Future weather control: no more storms, earthquakes, tsunamis

May 29 2008 / by futuretalk / In association with Future Blogger.net
Category: Environment   Year: General   Rating: 14 Hot

By Dick Pelletier

In just ninety seconds, the Great Kanto Earthquake destroyed Japan’s economy in 1923 throwing the country into chaos. Instability opened the door for a military government, which quickly led to war in Southeast Asia, then to WWII, dishing out unimaginable horrors to the world.

Could a 1923 disaster repeat itself? What if the Southern California “Big One”, forecast for years by experts, actually happened and 16 million people suddenly found their homes submerged in the Pacific Ocean? Could an event like this destroy the American economy, and how would that affect the rest of the world?

Property losses from violent weather are increasing. The recent Myanmar cyclone and China earthquake have both caused huge losses in lives, weakened economies and devastated areas. Everyone enjoys nature’s breathtaking beauty and we could not exist without its bounty, but sometimes this Earth we call home can be harsh and unforgiving.

Forward-thinking scientists believe current knowledge of weather modification, combined with our newest wonder science – molecular nanotechnology – will one day provide an opportunity for humanity to inoculate itself against natural disasters.

Geologists describe earth’s atmosphere as an envelope of air, rotating with the continents and oceans; receiving enormous amounts of energy from the Sun’s radiation, which powers weather events. Typical energy expended in a tornado funnel is equal to about fifty kilotons of explosives; a thunderstorm exchanges about ten times this much during its lifetime; and a moderate size Atlantic hurricane can build up to more than 1,000 megatons of energy. (cont.)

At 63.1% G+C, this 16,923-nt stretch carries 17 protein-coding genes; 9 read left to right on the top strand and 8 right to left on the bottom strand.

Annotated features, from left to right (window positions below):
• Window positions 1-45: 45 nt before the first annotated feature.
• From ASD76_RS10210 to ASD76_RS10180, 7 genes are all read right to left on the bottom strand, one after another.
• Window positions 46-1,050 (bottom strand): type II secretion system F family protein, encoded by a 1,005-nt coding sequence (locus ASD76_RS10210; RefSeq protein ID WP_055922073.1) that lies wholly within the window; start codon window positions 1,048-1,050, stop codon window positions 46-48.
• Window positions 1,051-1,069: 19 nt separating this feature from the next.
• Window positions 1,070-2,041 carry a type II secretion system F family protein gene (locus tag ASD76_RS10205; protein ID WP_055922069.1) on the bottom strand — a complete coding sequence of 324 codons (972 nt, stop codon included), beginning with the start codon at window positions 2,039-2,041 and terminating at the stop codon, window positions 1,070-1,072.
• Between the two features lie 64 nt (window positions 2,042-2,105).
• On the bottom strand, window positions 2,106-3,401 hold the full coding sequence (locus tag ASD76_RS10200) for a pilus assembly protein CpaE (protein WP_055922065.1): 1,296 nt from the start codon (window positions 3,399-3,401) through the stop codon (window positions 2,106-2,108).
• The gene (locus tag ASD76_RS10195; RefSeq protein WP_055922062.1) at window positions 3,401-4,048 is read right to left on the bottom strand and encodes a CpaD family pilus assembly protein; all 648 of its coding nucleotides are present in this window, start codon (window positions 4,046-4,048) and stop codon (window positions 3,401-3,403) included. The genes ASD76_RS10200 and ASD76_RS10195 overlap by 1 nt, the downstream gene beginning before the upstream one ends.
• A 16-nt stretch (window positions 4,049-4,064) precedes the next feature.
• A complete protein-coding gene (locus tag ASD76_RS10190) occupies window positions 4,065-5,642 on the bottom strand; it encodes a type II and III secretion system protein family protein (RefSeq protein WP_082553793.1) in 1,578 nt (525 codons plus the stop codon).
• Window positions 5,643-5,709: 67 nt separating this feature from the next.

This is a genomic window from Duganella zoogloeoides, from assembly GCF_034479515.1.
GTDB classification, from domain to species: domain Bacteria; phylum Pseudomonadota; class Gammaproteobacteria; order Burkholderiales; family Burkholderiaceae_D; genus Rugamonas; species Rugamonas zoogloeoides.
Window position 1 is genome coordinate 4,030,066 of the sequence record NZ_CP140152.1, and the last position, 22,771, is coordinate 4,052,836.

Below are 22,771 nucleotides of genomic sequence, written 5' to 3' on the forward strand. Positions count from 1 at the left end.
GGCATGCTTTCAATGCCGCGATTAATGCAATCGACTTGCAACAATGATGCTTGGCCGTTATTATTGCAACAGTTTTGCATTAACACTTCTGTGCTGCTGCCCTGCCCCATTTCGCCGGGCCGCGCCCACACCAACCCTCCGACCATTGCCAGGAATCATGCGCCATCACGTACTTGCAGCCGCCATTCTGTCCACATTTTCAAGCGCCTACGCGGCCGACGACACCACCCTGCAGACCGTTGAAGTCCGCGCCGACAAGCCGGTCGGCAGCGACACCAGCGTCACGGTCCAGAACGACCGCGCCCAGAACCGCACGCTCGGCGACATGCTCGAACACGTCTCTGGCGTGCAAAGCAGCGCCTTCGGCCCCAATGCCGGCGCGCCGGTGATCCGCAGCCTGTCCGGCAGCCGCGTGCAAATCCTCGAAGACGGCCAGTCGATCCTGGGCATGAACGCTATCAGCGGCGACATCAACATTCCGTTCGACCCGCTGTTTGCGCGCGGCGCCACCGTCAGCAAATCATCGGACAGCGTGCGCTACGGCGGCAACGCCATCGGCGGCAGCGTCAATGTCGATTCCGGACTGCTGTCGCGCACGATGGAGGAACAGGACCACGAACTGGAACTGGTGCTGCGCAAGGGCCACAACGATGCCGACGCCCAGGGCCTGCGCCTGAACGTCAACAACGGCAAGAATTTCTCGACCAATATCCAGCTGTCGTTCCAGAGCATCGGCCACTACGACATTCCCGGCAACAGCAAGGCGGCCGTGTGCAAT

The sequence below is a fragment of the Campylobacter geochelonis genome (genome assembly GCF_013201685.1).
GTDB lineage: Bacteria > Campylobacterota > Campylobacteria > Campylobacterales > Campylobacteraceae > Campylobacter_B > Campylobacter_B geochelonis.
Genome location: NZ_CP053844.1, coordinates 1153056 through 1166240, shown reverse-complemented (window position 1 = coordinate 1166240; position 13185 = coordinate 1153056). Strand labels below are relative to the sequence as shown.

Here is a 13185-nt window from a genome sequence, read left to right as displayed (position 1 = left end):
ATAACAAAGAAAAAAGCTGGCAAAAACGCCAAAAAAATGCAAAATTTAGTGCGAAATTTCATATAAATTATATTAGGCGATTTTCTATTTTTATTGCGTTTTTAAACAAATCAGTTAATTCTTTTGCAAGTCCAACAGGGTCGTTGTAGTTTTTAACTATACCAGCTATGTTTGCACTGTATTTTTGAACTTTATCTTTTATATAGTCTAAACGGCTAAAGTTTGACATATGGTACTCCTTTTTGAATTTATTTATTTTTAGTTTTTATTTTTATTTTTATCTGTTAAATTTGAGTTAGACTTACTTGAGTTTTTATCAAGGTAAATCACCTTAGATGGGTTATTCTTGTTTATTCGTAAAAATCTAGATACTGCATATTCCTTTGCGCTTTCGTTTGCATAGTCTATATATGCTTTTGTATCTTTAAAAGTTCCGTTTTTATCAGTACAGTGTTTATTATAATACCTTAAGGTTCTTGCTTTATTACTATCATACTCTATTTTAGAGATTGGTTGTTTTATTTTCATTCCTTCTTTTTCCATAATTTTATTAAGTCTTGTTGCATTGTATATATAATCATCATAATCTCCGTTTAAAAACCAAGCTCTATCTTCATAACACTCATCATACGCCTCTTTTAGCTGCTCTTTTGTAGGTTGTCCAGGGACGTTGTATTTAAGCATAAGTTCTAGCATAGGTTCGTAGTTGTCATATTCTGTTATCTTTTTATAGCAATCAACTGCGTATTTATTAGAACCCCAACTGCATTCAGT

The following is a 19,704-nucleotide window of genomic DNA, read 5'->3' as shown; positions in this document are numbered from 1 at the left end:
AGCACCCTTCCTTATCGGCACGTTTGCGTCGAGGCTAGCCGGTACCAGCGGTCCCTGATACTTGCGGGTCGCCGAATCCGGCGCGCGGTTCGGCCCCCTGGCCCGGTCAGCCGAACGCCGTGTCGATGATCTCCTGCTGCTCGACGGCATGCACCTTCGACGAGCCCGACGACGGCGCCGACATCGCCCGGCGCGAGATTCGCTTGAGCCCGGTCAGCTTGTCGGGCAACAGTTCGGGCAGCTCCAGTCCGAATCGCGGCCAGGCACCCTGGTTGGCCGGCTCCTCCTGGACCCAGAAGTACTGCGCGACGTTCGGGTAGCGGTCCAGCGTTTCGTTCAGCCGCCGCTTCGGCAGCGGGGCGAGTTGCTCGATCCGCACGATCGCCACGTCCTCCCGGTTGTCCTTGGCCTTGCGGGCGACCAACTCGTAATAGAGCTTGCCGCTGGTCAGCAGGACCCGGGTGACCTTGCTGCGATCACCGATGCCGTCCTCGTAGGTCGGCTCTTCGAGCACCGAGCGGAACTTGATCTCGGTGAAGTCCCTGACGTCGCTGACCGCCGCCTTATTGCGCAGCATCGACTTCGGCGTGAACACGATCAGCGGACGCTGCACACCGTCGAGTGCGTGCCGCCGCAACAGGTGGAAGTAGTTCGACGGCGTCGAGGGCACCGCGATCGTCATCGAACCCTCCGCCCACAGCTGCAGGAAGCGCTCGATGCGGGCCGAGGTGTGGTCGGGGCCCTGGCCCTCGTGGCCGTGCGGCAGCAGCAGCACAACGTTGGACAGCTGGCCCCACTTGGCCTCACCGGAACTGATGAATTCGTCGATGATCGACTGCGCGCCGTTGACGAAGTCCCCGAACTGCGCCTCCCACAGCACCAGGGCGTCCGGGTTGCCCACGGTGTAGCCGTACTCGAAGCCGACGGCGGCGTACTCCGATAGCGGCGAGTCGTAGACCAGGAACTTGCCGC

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China To Take on Mother Nature at 2008 Olympics

March 25 2008 / by Venessa Posavec / In association with Future Blogger.net
Category: Technology   Year: 2008   Rating: 7

Apparently China has a lot to prove at this year’s Olympics, not just to the world, but to Mother Nature herself. After all, what other city but Beijing can boast a governmental department called the Weather Modification Office? To ensure the event goes off without a hitch, China’s pulling out the technological stops to keep the spectators and skies rain-free.

First, they’ll track the weather using a combination of satellites, radar, and an IBM supercomputer purchased from Big Blue. Then, armed with 7,113 anti-aircraft guns and 4,991 rocket launchers, they’ll shoot the bejesus out of any incoming rain cloud. Weapons are loaded with a variety of fun chemicals like silver iodide, dry ice, and liquid nitrogen, which will work by flushing clouds of rain before they pass over the stadium.

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